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Legal work beats being a fast-food cook

July 8, 2014

When it comes to job meaning, satisfaction and stress, it seems there are many better choices than working as a lawyer or contracts professional. In fact, mail clerks feel as good about the value they deliver and there are some 300 job groups that yield greater satisfaction. The statistics suggest that being a Funeral Director is about twice as good as being a lawyer.

Job meaning, according to, is directly related to the extent to which a job is felt to ‘make the world a better place’. It is therefore not surprising that the roles occupying the top spots are typically linked to social and human benefit – healthcare, education, social service. Business activities feature far less well. For example, being a Chief Executive comes in at number 105 on the list, out of 454. In terms of ‘meaning’, it scores 74%, in terms of satisfaction it achieves 89% and stress level is 81%.

Obviously, satisfaction is not always related to salary level. The Clergy come top of the list, earning only about 12% of the wages of the third-placed surgeon. Clearly a sense of purpose and mission is key to the overall sense of job meaning and professionalism alone does not appear to be enough. Hence lawyers and accountants are well down in the list. Procurement managers fare slightly better that either of these roles, with statistics of 43% for meaning, 63% for satisfaction and 60% for stress.

Beyond a general sense of interest, is there anything we should take from these statistics? I think they illustrate the importance of leadership and that to have a motivated and enthusiastic workforce we must instill a sense of mission and purpose. Beyond that, we must also generate meaningful measures of contribution – not some vague or meaningless numbers, but actually related to human benefit. That is perhaps why we need to feel ownership of a process and to link the results from that process to social progress. And for those engaged in contracting, I believe that is possible. Trade lies at the root of social progress; without trade, we would not have the wealth needed to deliver all those healthcare, education and social services. Contracts – and their successful delivery – underpin prosperity.  So we should recognize that our job has tremendous potential for social meaning; now we just have to work harder at developing the skills, methods and knowledge to ensure the way we work actually translates to the benefits that can be achieved.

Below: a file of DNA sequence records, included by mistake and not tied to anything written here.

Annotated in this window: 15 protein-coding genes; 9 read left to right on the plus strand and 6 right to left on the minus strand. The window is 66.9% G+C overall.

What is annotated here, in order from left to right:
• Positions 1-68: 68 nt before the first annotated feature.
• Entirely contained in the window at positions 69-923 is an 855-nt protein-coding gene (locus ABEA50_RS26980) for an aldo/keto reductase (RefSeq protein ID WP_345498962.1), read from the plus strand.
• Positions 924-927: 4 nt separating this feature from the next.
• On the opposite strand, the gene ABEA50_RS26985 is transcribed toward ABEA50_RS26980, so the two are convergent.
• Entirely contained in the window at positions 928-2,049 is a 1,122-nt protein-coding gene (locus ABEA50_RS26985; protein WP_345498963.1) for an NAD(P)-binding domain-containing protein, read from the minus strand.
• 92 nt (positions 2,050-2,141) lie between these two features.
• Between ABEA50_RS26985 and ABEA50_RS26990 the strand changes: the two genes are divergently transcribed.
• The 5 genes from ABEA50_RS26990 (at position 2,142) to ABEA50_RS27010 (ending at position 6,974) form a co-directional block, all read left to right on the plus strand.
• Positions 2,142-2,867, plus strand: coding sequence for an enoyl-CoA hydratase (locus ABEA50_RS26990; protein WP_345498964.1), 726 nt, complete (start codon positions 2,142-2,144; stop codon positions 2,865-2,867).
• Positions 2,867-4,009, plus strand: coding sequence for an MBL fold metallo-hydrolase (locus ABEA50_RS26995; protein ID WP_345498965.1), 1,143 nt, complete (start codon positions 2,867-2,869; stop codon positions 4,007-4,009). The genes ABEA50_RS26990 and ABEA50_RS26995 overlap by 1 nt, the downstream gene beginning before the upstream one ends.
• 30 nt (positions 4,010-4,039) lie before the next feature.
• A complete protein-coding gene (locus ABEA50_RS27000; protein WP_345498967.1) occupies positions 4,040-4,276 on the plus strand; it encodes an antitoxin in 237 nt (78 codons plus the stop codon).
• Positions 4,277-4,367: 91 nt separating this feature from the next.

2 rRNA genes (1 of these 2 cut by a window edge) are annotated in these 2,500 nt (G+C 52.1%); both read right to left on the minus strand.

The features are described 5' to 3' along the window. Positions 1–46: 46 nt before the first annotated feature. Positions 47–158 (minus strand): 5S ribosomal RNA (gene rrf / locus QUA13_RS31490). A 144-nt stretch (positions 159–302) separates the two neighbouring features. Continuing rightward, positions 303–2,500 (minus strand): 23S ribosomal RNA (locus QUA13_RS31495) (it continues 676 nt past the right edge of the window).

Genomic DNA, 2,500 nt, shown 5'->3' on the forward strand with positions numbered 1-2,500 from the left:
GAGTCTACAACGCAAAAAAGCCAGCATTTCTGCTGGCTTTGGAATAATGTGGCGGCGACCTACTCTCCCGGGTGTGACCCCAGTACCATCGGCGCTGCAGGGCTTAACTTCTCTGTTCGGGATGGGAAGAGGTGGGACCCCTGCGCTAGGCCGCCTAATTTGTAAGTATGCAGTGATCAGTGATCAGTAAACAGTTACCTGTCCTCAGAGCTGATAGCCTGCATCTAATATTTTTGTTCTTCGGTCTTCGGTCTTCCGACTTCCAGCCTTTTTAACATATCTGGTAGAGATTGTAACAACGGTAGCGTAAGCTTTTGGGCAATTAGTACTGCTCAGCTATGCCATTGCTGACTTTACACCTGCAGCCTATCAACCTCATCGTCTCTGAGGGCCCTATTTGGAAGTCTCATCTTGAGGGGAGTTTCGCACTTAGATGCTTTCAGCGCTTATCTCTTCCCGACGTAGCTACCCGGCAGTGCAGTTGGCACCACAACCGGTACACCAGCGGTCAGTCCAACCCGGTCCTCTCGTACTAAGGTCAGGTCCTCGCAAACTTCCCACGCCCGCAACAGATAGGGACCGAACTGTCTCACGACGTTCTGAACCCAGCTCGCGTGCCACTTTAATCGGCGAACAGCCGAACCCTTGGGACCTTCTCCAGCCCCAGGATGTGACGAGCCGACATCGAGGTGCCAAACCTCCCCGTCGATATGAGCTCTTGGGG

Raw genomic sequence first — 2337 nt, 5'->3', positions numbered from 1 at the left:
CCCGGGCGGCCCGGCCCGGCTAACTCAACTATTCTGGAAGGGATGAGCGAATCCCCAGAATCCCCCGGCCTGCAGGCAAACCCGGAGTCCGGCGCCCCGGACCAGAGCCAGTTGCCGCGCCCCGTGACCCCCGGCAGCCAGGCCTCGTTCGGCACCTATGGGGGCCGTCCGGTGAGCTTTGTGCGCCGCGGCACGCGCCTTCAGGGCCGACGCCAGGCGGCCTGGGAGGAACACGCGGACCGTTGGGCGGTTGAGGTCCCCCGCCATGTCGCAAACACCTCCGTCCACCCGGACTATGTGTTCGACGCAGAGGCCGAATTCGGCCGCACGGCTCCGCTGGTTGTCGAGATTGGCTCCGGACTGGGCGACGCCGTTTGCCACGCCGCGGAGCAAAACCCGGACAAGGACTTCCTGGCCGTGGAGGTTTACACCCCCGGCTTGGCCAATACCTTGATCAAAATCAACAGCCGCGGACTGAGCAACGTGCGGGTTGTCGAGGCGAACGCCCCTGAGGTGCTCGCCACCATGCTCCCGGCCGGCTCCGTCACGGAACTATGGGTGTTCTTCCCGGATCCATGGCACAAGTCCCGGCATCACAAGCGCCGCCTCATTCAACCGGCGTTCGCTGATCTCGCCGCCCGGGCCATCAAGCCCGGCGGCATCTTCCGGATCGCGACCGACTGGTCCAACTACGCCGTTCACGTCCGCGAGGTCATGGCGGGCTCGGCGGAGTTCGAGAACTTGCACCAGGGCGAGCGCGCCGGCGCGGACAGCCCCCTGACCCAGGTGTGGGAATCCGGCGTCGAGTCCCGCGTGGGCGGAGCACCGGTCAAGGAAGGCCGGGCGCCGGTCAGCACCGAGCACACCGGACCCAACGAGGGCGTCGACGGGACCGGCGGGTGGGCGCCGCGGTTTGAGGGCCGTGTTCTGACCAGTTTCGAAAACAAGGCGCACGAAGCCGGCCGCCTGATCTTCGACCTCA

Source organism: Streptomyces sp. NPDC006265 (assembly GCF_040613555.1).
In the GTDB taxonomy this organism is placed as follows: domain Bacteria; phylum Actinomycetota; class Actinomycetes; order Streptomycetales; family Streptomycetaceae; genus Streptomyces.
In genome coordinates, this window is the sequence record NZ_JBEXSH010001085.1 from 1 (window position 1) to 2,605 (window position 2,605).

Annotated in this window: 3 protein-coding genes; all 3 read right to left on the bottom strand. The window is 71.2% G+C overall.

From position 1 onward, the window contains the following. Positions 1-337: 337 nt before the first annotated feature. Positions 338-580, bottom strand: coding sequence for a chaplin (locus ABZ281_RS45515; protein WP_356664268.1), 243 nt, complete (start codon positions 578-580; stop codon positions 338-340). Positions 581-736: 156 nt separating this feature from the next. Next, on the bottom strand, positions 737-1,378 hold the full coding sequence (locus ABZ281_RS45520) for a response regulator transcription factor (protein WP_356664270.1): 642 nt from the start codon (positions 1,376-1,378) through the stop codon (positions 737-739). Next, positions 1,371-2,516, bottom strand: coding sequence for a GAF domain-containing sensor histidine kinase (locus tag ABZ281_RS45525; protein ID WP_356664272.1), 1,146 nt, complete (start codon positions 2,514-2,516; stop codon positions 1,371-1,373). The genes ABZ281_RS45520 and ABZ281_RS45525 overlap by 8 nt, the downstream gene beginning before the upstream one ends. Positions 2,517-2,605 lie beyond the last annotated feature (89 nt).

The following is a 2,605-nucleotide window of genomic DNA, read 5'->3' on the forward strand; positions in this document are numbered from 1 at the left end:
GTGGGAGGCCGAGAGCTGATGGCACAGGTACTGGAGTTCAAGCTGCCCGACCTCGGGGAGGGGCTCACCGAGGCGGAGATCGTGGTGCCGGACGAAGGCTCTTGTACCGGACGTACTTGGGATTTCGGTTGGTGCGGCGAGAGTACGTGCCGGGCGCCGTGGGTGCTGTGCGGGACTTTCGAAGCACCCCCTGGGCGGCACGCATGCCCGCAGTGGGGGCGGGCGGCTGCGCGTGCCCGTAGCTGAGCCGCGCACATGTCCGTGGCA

Next year, perhaps we can have climbed up that ladder of job meaning – and in the meantime, we can at least be grateful that we are not the bottom-placed fast-food cooks!


One Comment
  1. Eugene P. Grace permalink

    I have done a lot of contracting in my career. I agree with the idea that the words on the page can be boring, or worse not meaningful. I learned to understand the drama behind the words. I have been involved in a number of innovative products that involved payment systems. The contracting and disclosure were particularly complex and presented significant disclosure problems. Once I understood the substance of what I was doing (i.e., the drama), the work did become more alive. Even if the contract is for standard goods and services, realize that your work is helping to keep your fellow employees in their jobs, supporting their families and the extended community. Bringing the work alive also has the added benefit of generating greater focus on the work under review.

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